The Test captaincy of England is not like the Test captaincy of Sri Lanka. On the smaller island, the captaincy is a vexed and volatile thing, thrust upon you on Monday, snatched from your grasp the next week, with a raucous win, a haunting defeat, a disciplinary suspension and a furious war with the board in between. When a new captain is appointed, you may not know whether they will be very good, but you can be damn sure it will end in intense frustration. For a few years, Mahela Jayawardene and Kumar Sangakkara had traded the captaincy back and forth like it was a grenade with the pin removed.

The England captaincy, meanwhile, is much longed for. Notwithstanding unspeakable cricketing horrors like a career-ending injury, or having Kevin Pietersen for a team-mate, it is a fairly stable job. It is also cherished. An institution, almost. England captains write books that people still want to read (no matter how boring), pen letters to travelling fans when their accommodation has been bungled, and in general are the face of the sport in the country. Even Alastair Cook, who if we're honest, has less charisma than some of the more aggressive strains of bacteria, held the job for over four years.

Yet with the stability and prestige also comes intense, relentless scrutiny - the likes of which many other captains around the world rarely experience. Strategies are rapidly discussed on Twitter. Stretches of poor form are remarked upon in an array of newspaper columns and television studios, sometimes before they even have a chance to happen. Minutiae is picked apart on a grand scale.

"Did the captain have too few close catchers? Did he bring his third seamer on an over too late? Poor body language in the huddle, wasn't it? And he looks dehydrated - poor water consumption technique in the drinks break." Then a hydration expert comes into the studio and they air a graphics-led piece on how the players' lips are not at optimal openness, and people frown, and murmur, and shake their heads at how an England captain - a man who's been drinking water all his life - could possibly be so daft.

All of which is to say, that when Joe Root makes it clear that England are changing the way they play Test cricket, it is no small thing. Transformation of a team's approach happens on a series-by-series basis in some corners of the planet, but in England, with all its history and its prestige and the electron-microscope level analysis taken into the reckoning, it feels like an almighty upending of tradition; a tearing-down of a monolith.

This is doubly true when the brand of cricket you are proposing is built around aggression. Of all Test cricket's vaunted virtues, patience and discipline are the most stereotypically English. This is the nation that produced Botham, yes, but also Boycott, and Tavare, and Atherton, Hussain and Cook. And here comes Root preaching doctrines like "score your runs before the good ball gets you out", and "attack the spinners off their lengths". That he's insisting on staying at No. 4, where he has a record of being more effective, rather than going up to fill the vacancy at No. 3 in a typical set-the-example-lead-from-the-front English captain way, grates with some.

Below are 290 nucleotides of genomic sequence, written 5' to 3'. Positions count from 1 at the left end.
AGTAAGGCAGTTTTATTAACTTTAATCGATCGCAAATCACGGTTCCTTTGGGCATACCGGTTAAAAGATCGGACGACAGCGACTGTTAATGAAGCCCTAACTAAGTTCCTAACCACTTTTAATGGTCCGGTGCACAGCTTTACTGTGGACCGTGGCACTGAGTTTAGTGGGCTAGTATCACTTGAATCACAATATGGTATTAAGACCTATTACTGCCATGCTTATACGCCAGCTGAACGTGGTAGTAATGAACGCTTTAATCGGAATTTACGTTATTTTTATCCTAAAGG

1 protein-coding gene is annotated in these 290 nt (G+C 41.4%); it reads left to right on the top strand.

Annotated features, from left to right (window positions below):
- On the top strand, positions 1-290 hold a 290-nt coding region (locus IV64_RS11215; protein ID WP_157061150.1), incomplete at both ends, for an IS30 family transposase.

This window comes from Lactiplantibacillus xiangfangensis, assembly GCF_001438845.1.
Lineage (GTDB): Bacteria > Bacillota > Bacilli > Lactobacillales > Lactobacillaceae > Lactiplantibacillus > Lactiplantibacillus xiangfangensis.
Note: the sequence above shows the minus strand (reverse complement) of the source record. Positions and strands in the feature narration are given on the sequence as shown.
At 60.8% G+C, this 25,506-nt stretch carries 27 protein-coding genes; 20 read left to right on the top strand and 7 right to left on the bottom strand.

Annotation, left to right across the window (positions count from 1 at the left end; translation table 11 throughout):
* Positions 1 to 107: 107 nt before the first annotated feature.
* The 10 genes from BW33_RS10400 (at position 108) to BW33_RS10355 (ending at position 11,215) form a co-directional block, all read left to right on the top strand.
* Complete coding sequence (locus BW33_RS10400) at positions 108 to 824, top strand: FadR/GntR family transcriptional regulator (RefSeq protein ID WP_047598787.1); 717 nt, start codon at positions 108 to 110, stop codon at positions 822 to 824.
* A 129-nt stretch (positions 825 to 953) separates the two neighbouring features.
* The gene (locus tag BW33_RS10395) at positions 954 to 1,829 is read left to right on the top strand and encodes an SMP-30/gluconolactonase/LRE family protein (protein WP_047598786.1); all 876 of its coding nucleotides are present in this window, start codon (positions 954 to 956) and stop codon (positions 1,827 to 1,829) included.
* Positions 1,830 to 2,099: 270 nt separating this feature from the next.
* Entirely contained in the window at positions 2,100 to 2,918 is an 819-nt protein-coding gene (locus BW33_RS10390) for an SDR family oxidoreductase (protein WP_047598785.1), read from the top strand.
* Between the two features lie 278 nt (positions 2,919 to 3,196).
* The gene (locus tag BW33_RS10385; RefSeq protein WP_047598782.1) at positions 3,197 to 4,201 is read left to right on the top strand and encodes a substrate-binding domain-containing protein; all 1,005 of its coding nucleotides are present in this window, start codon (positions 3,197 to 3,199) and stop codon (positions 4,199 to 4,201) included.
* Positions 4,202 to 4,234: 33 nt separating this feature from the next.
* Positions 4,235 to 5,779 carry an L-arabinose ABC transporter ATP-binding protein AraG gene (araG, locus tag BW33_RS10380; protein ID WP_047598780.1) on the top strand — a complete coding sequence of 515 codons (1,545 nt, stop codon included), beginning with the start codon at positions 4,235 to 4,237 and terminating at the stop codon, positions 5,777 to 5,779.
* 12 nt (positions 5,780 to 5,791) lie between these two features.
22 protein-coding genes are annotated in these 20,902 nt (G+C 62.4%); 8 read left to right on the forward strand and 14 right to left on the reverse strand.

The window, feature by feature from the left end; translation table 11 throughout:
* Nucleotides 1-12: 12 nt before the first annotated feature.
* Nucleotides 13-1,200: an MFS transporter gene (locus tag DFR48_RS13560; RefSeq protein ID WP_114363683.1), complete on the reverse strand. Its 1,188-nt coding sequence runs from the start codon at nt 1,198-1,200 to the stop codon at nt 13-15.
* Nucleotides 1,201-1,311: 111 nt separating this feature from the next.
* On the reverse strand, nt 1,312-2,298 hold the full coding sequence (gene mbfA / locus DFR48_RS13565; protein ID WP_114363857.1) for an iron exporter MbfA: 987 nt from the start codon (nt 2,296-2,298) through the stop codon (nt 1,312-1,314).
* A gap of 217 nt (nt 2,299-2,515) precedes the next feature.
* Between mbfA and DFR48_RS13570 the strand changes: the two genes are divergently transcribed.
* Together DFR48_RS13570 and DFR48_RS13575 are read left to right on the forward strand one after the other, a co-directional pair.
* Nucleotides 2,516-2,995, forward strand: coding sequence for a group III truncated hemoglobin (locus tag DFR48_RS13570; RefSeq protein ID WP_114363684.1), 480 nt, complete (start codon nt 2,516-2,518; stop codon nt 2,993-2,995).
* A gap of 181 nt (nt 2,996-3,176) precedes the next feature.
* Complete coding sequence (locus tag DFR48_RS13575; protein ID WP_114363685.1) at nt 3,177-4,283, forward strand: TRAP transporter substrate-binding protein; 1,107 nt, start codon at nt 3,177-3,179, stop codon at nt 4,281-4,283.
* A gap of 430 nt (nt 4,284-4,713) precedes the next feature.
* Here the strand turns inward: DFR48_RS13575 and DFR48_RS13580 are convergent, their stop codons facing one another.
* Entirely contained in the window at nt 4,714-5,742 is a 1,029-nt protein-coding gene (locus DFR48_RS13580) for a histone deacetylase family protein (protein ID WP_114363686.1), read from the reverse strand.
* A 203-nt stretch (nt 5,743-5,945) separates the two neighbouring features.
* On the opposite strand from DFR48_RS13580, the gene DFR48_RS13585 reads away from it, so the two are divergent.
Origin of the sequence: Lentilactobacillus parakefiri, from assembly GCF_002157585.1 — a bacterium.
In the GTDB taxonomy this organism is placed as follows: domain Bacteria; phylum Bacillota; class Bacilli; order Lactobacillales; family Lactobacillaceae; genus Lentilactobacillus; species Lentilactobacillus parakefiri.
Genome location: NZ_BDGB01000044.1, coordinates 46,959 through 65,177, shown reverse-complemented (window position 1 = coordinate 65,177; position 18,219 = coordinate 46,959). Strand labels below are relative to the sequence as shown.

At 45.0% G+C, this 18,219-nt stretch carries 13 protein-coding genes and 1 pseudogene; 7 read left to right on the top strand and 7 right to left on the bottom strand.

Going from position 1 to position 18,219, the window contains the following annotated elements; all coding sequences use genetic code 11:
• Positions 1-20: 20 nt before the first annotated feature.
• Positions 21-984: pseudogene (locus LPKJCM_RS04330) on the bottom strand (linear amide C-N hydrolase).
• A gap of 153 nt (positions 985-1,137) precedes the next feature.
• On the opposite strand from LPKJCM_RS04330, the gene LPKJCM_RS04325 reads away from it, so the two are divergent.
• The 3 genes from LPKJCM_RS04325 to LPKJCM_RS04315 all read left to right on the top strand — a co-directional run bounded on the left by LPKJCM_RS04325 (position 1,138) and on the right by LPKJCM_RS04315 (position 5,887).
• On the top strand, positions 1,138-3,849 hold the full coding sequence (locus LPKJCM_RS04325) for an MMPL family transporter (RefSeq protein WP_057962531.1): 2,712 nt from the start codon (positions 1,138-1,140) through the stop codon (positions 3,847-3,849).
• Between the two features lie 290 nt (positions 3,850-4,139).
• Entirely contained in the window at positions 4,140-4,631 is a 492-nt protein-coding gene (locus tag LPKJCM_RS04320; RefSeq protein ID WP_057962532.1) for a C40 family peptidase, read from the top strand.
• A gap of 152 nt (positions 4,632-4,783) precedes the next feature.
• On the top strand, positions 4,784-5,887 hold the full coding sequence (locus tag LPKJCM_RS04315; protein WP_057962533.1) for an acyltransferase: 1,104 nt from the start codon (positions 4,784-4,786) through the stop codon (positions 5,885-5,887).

There are times on this tour when the Root doctrine has genuinely seemed nuts. In Galle on the first morning of the series, England were 103 for 5, in serious danger of being crushed like South Africa had been at the same venue, a few months prior. During that period, Root had charged Rangana Herath, yorked himself, and was bowled by an unremarkable delivery. In that match, it was also two patient innings - those of Keaton Jennings and Ben Foakes - that had been the backbone of England's totals. Many teams would have taken note, thought it through, changed tack for the second Test.

And yet there England were in Pallekele, sometimes flat-out refusing to defend, driving, cutting, and most of all, sweeping. Led by Root, they played as men obsessed with the shot, and the runs it brought them. At times it was like the sweep and reverse were the only shots they knew how to play. If the ICC decided to ban the sweep and its variants before the next Test, England's batsmen would be so lost, they might try to headbutt the ball, or thrust pelvises at it.

Root's own innings was a microcosm of the journey he has asked his team to travel. The first ten minutes was hair-raising - plays-and-misses here, edges falling into empty space there, spirited lbw appeals almost every over. The England captain was playing aggressively but struggling, with a match on the line, a difficult pitch underfoot, a horde of expectant fans in the stands, and every reason to back down and revert to caution. Then he got down on his knees, and swept. Then he swept again.

Through the course of the day, there were full-blooded mows to cow corner, a thumping six down the ground, flat reverse sweeps, full-blooded cuts, and a near-catch at deep midwicket that did nothing to inspire an iota of reticence in Root. Having watched Jack Leach, Keaton Jennings, Rory Burns and Ben Stokes all perish attempting the sweep in the first session, Root doubled down on aggression in the afternoon, hitting 72 off 82 balls in the middle session, putting the ball into gaps and travelling between the two ends like a pinball.

It was a hundred that outlined all the benefits of this new love for aggression. It spread the field and gave England easier options for singles. It deflated the opposition fielders. It forced flatter lines and shorter lengths out of Sri Lanka's spinners. "Watch me," Root was saying. "It won't always work, but this is how we'll do it from now on."

The transformation is not merely for the team, it is for the neutral spectator as well. After generations of occasionally effective, but routinely sullen English cricket, Root's England is actually a little fun.